Macron says EU deficit rule 'belongs in the past century'

That limit has been the bedrock of the common euro currency created in 1999, along with a rule limiting overall debt ratios to 60% of GDP.

French President Emmanuel Macron gestures during his live address following the "Great National Debate", at the Elysee Palace in Paris on 25 April 2019. Picture: AFP

PARIS, France - French President Emmanuel Macron wants European nations to break their "taboo" against using deficits to stimulate growth and investment, and scrap a strict limit on eurozone deficits, he said in an interview published Thursday.

"We need to rethink our economic deal," Macron told The Economist magazine in an interview, referring in particular to the eurozone's limit of government budget deficits at 3% of GDP.

That limit has been the bedrock of the common euro currency created in 1999, along with a rule limiting overall debt ratios to 60% of GDP.

France has been leading calls for Germany in particular to start investing part of its huge budget surplus in order to counter an EU-wide slowdown and spur investment.

If not, Macron warned, the continent risks being outpaced in key technological and defence realms -- not least 5G network development -- by the US and China, which are spending massively.

"Europe is one of the continents with the highest levels of savings. A large part of those savings is used to buy American Treasury bonds," Macron told The Economist.

"So with our savings, we're paying for America's future, and what's more we're exposing ourselves to vulnerability. It's absurd," he said.

"That's also why the debate about the 3% of national budgets and the 1% for the European budget belongs to the past century," he said.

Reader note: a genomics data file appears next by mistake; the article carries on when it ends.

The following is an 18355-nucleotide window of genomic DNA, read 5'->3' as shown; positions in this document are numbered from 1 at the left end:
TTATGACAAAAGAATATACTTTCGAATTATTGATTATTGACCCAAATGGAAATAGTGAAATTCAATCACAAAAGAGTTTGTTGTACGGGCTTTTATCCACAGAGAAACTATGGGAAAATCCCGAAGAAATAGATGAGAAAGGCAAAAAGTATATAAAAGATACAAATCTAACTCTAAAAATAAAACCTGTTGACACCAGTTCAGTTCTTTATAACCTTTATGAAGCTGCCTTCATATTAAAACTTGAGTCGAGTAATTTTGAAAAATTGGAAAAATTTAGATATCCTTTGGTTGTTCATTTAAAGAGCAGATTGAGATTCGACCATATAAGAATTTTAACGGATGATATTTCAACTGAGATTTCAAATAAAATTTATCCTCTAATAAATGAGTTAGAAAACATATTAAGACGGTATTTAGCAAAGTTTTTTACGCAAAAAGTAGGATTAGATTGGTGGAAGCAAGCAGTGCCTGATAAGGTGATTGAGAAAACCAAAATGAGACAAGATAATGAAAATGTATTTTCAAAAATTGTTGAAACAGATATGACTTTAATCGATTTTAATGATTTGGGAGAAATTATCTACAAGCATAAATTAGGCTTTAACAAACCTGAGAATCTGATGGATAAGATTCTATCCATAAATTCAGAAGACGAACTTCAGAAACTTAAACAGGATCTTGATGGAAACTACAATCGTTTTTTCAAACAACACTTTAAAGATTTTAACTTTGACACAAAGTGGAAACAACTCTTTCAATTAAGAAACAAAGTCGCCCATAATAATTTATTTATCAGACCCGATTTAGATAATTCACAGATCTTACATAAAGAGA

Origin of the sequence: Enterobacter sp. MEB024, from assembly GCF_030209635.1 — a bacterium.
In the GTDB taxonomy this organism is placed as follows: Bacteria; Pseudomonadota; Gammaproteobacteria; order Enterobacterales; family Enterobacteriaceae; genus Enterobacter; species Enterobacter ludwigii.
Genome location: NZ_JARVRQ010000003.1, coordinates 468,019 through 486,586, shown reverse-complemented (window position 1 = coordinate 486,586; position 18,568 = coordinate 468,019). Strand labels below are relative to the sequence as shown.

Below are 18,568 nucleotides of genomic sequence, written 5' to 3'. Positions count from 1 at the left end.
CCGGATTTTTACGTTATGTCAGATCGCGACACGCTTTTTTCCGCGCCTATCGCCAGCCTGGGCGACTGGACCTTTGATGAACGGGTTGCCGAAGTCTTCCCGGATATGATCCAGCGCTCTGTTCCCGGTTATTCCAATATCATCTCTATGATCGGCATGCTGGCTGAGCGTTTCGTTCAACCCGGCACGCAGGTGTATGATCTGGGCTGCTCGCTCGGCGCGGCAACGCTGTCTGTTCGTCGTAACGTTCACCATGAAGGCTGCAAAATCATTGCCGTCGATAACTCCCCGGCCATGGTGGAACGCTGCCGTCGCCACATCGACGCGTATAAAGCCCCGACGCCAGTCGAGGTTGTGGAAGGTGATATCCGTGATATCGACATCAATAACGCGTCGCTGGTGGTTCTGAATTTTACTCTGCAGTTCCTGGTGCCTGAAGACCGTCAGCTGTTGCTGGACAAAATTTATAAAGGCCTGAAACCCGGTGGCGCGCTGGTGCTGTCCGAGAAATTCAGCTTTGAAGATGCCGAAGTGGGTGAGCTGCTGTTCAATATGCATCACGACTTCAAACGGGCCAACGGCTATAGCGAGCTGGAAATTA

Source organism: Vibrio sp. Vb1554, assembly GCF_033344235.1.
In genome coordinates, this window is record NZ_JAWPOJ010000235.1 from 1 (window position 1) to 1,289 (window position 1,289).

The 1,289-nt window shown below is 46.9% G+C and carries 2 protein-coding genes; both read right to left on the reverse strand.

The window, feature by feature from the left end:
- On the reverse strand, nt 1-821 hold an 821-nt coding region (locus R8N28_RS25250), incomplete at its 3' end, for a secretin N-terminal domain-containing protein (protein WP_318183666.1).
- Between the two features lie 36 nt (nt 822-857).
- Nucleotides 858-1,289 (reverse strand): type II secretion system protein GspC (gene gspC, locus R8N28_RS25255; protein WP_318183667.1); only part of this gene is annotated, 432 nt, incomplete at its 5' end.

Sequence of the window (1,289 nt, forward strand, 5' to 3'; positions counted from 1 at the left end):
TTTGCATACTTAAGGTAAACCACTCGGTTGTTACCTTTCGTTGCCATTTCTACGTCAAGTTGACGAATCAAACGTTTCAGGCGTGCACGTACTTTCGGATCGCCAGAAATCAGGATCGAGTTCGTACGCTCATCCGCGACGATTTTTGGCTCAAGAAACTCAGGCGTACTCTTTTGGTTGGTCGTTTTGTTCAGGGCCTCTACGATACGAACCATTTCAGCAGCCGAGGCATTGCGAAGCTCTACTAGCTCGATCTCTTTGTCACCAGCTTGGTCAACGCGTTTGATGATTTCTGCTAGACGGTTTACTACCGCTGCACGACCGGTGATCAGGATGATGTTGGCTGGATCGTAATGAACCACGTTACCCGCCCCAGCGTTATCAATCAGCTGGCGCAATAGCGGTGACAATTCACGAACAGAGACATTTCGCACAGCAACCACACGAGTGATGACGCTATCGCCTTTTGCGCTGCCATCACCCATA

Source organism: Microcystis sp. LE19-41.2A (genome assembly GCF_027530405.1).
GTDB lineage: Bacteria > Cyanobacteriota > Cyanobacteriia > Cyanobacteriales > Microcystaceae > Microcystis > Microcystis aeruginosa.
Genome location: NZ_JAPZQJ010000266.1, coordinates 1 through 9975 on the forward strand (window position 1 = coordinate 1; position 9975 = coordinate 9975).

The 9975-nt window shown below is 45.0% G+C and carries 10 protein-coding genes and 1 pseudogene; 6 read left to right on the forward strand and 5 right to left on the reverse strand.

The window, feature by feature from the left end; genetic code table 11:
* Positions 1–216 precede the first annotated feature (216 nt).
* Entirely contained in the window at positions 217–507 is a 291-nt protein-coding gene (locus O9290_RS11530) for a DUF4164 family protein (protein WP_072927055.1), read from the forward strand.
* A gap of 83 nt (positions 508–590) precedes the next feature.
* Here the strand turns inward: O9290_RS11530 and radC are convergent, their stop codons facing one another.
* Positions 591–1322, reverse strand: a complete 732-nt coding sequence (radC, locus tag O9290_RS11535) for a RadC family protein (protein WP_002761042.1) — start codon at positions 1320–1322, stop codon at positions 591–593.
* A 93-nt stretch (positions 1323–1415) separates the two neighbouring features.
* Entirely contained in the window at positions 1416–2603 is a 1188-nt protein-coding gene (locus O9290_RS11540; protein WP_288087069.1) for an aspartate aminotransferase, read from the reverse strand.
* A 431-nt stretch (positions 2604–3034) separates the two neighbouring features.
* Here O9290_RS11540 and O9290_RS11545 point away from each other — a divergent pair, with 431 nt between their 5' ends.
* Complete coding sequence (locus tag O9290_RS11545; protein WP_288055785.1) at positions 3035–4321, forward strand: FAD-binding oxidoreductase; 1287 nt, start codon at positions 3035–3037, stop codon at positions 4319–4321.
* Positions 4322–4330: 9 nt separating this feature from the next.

Germany and other EU nations are loath to let countries take on more debt, fearful of the painful austerity measures carried out in the wake of the 2007-2008 financial crisis.

France is already on track to breach eurozone rules this year with a 3.1% deficit, after Macron announced billions of euros in tax cuts and other relief in response to fierce "yellow vest" protests against his policies.

But Berlin in particular has resisted calls by the European Central Bank to open its purse strings, wary it would effectively give other countries to carry on with chronic deficits without making painful economic reforms.

But Macron said that if Europe wants to remain a global power, it cannot avoid taking on bigger deficits in order to commit more heavily to strategic investments.

Arguing over deficit levels, he said, would only let Washington and Beijing gain ground in key digital and military spheres at a time of huge geopolitical shifts.

"This sort of debate won't allow us to prepare the future," he said.

"When I look at our level of investment in artificial intelligence, compared with China or the United States, we're just not in the same league," he said.